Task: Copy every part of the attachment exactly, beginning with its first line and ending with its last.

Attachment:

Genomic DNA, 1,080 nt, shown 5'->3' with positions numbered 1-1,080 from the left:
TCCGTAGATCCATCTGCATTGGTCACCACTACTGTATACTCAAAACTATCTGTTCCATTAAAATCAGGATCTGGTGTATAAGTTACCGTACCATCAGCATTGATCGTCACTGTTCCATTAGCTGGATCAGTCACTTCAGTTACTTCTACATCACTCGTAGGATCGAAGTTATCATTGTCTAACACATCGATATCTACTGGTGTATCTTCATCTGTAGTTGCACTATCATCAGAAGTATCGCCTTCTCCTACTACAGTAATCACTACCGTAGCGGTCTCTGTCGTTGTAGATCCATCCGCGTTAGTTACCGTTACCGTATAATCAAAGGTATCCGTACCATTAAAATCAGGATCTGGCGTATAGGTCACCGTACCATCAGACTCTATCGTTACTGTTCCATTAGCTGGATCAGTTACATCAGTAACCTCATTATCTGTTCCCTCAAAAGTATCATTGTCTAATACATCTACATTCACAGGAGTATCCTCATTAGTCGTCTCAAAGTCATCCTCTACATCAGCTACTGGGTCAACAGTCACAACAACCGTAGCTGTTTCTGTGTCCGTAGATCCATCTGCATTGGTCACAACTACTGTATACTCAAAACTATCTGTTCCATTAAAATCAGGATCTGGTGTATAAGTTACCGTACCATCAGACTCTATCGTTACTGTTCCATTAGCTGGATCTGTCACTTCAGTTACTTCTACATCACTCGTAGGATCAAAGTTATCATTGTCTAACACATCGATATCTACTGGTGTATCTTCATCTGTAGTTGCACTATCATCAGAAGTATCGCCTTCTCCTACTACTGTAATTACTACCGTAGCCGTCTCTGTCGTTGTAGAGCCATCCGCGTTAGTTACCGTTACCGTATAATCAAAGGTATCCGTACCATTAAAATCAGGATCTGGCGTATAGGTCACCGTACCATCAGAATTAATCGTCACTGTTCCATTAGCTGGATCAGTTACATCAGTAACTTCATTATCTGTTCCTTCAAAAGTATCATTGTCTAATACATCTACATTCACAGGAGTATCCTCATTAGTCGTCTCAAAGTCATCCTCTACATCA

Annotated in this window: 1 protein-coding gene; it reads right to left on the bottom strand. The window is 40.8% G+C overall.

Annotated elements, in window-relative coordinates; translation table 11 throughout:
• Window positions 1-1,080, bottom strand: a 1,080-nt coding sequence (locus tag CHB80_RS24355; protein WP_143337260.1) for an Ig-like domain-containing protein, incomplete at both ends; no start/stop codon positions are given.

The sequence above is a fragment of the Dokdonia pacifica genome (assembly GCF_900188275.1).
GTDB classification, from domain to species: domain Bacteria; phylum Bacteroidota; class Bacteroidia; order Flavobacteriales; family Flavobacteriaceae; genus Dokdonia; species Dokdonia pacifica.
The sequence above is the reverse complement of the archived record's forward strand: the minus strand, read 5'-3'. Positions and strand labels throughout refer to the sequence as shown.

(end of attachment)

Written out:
Genomic DNA, 1,080 nt, shown 5'->3' with positions numbered 1-1,080 from the left:
TCCGTAGATCCATCTGCATTGGTCACCACTACTGTATACTCAAAACTATCTGTTCCATTAAAATCAGGATCTGGTGTATAAGTTACCGTACCATCAGCATTGATCGTCACTGTTCCATTAGCTGGATCAGTCACTTCAGTTACTTCTACATCACTCGTAGGATCGAAGTTATCATTGTCTAACACATCGATATCTACTGGTGTATCTTCATCTGTAGTTGCACTATCATCAGAAGTATCGCCTTCTCCTACTACAGTAATCACTACCGTAGCGGTCTCTGTCGTTGTAGATCCATCCGCGTTAGTTACCGTTACCGTATAATCAAAGGTATCCGTACCATTAAAATCAGGATCTGGCGTATAGGTCACCGTACCATCAGACTCTATCGTTACTGTTCCATTAGCTGGATCAGTTACATCAGTAACCTCATTATCTGTTCCCTCAAAAGTATCATTGTCTAATACATCTACATTCACAGGAGTATCCTCATTAGTCGTCTCAAAGTCATCCTCTACATCAGCTACTGGGTCAACAGTCACAACAACCGTAGCTGTTTCTGTGTCCGTAGATCCATCTGCATTGGTCACAACTACTGTATACTCAAAACTATCTGTTCCATTAAAATCAGGATCTGGTGTATAAGTTACCGTACCATCAGACTCTATCGTTACTGTTCCATTAGCTGGATCTGTCACTTCAGTTACTTCTACATCACTCGTAGGATCAAAGTTATCATTGTCTAACACATCGATATCTACTGGTGTATCTTCATCTGTAGTTGCACTATCATCAGAAGTATCGCCTTCTCCTACTACTGTAATTACTACCGTAGCCGTCTCTGTCGTTGTAGAGCCATCCGCGTTAGTTACCGTTACCGTATAATCAAAGGTATCCGTACCATTAAAATCAGGATCTGGCGTATAGGTCACCGTACCATCAGAATTAATCGTCACTGTTCCATTAGCTGGATCAGTTACATCAGTAACTTCATTATCTGTTCCTTCAAAAGTATCATTGTCTAATACATCTACATTCACAGGAGTATCCTCATTAGTCGTCTCAAAGTCATCCTCTACATCA

Annotated in this window: 1 protein-coding gene; it reads right to left on the bottom strand. The window is 40.8% G+C overall.

Annotated elements, in window-relative coordinates; translation table 11 throughout:
• Window positions 1-1,080, bottom strand: a 1,080-nt coding sequence (locus tag CHB80_RS24355; protein WP_143337260.1) for an Ig-like domain-containing protein, incomplete at both ends; no start/stop codon positions are given.

The sequence above is a fragment of the Dokdonia pacifica genome (assembly GCF_900188275.1).
GTDB classification, from domain to species: domain Bacteria; phylum Bacteroidota; class Bacteroidia; order Flavobacteriales; family Flavobacteriaceae; genus Dokdonia; species Dokdonia pacifica.
The sequence above is the reverse complement of the archived record's forward strand: the minus strand, read 5'-3'. Positions and strand labels throughout refer to the sequence as shown.